Artist: Jean GraeTitle: This WeekRating: 4 StarsReviewed by: Shawn Lawrence James
The portrait of a female MC. Circa 1988, the bourgeoning genre of Hip-Hop presented a blank canvas of soul and decided to let nature take its course. The initial draft was sketched with brilliant shades of social-conscious vibes (Queen Latifahs U.N.I.T.Y) outlined by a beautiful, fully clothed sista whose stunning lyricism gave most cats in the music industry a run for their money. With the inevitable evolution of Hip-Hop, more hands grabbed the utensils of this foregoing masterpiece and quickly went to work. Erasing the majority of her outer garments and adding a Platinum Rapper/co-writer in the foreground (Jay-Z, Biggie, Trick Daddy, you get the idea ) Hip-Hop feverishly embraced the sexier, less integral shift in the game. At the apex of our next revolution we have Jean Grae, a bold contrast of how a female MC is pictured. This Week (Orchestral/Babygrande) her full-length follow up to Attack of the Attacking Things is an even bolder attempt to Bogart the entire creation and pick up where her ancestors left off.
Grae revs her engines on the fiery introduction, dishing her abstract lyrics through a concoction of blaring horns, synthesizers, and soulful crooning. She then shifts gears on the poetic standout Give It Up. Here she plays the secret admirer and displays a soliloquy over a hypnotic lit backdrop. Its here that she pours her heart out, dripping each ounce of emotion into lines like: I wanna roc a fella so bad/ o, man/ notepad filled with all of the ink that a soul had. She keeps the momentum going as listeners gleefully receive a taste of her flavorful game on the syrupy Not Like Me. She transcribes her game into a witty club anthem while still maintaining to satisfy her core audience. The inner beauty of This Week lies not only in what she says, but how she comes across saying it. Her flow, a hybrid of new-age lyricism and old school stamina carries this album the extra mile. Shes been blessed with the carnivorous hunger of a Mixtape prodigy, while reaping the benefits of a celebrated bar structure.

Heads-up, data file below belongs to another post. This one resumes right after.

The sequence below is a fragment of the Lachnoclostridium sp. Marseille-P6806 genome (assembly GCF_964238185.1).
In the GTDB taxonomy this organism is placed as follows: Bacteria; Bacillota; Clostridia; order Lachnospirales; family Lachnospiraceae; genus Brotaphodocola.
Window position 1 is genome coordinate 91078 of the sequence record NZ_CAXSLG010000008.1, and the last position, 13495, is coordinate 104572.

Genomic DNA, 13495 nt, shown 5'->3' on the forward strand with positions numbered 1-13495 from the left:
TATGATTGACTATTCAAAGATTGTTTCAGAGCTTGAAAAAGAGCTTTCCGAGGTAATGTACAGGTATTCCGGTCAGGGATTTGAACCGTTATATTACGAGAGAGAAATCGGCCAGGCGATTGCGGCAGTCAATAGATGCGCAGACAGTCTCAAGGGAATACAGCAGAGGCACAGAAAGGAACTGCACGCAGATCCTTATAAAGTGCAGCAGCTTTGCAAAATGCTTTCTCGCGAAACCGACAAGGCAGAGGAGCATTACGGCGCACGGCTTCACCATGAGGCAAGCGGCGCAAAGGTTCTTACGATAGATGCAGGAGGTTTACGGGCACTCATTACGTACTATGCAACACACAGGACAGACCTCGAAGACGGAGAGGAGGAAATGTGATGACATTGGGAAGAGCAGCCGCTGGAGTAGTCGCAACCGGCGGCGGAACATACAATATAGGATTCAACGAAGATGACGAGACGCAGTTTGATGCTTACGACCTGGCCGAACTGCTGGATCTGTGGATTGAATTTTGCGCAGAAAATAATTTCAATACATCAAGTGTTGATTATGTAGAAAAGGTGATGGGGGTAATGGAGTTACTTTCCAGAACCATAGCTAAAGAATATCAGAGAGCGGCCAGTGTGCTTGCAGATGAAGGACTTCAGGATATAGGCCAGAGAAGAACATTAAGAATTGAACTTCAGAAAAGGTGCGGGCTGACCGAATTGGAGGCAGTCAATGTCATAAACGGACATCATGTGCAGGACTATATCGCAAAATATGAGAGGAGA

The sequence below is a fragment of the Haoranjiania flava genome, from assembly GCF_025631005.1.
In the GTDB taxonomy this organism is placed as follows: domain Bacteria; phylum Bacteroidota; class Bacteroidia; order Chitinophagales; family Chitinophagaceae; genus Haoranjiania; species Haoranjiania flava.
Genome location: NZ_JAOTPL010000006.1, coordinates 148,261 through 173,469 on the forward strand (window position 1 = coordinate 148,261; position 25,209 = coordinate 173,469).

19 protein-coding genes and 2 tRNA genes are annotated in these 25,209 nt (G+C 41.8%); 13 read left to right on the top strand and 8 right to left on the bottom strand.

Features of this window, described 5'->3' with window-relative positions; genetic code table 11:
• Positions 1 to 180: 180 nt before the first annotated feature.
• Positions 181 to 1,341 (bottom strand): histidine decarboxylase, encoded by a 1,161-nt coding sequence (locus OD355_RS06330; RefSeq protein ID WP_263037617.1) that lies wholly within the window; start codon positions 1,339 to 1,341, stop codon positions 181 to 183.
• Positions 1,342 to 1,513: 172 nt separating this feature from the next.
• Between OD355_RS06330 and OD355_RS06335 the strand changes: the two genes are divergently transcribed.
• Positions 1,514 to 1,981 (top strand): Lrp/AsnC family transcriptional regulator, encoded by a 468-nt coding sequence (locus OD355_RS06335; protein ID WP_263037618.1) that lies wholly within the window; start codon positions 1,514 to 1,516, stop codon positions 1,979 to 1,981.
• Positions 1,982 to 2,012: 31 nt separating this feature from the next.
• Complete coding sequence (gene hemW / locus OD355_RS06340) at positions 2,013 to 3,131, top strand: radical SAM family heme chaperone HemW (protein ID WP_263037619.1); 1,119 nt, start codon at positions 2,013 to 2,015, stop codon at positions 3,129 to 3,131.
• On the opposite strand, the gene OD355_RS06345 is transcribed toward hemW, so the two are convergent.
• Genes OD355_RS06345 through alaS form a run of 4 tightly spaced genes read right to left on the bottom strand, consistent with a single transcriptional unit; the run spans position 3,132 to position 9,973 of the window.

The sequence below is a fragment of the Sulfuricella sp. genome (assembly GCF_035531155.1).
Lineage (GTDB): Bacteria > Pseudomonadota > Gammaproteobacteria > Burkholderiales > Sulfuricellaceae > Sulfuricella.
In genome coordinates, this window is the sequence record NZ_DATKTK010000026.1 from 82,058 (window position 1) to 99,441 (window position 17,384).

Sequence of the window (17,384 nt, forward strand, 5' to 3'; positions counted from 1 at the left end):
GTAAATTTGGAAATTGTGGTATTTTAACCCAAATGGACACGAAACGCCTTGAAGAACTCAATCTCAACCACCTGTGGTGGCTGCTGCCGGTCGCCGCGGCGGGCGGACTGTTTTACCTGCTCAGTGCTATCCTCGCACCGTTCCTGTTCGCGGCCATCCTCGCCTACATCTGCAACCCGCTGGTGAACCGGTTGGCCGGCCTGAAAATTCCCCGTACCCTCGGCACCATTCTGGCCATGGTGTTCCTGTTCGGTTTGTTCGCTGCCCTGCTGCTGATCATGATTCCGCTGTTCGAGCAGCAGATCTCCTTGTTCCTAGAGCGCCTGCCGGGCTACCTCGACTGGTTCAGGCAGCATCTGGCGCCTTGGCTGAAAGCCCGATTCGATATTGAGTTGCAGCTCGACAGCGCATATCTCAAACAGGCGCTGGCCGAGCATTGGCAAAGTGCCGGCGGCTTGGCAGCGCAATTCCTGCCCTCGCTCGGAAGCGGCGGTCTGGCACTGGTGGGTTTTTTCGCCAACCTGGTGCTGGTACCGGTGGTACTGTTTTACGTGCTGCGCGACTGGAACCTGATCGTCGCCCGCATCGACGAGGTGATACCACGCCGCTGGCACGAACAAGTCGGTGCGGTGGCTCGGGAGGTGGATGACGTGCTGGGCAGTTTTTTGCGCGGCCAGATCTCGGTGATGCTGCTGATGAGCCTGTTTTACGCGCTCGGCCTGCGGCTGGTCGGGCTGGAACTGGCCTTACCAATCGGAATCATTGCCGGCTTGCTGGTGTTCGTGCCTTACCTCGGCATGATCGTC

Overall Jean delivers a stellar album pregnant with post-bling sensibilities and enough introspective depth to even touch Sticky Fingaz. Despite a few missteps (the vapid Supa Luv could have been avoided) tracks like the guilt-ridden P.S. and the electro-funky Whatever have what it takes to nourish the craving for those seeking a premier female MC. Absent are those Step Your Rap Game UP worthy quotes that left a messy residue on Hip-Hops surface. What its replaced with is an ill flow, rewindable rhymes and the opportunity for Jean Grae to illustrate a new definition of what a female rapper should look and, most importantly, sound like.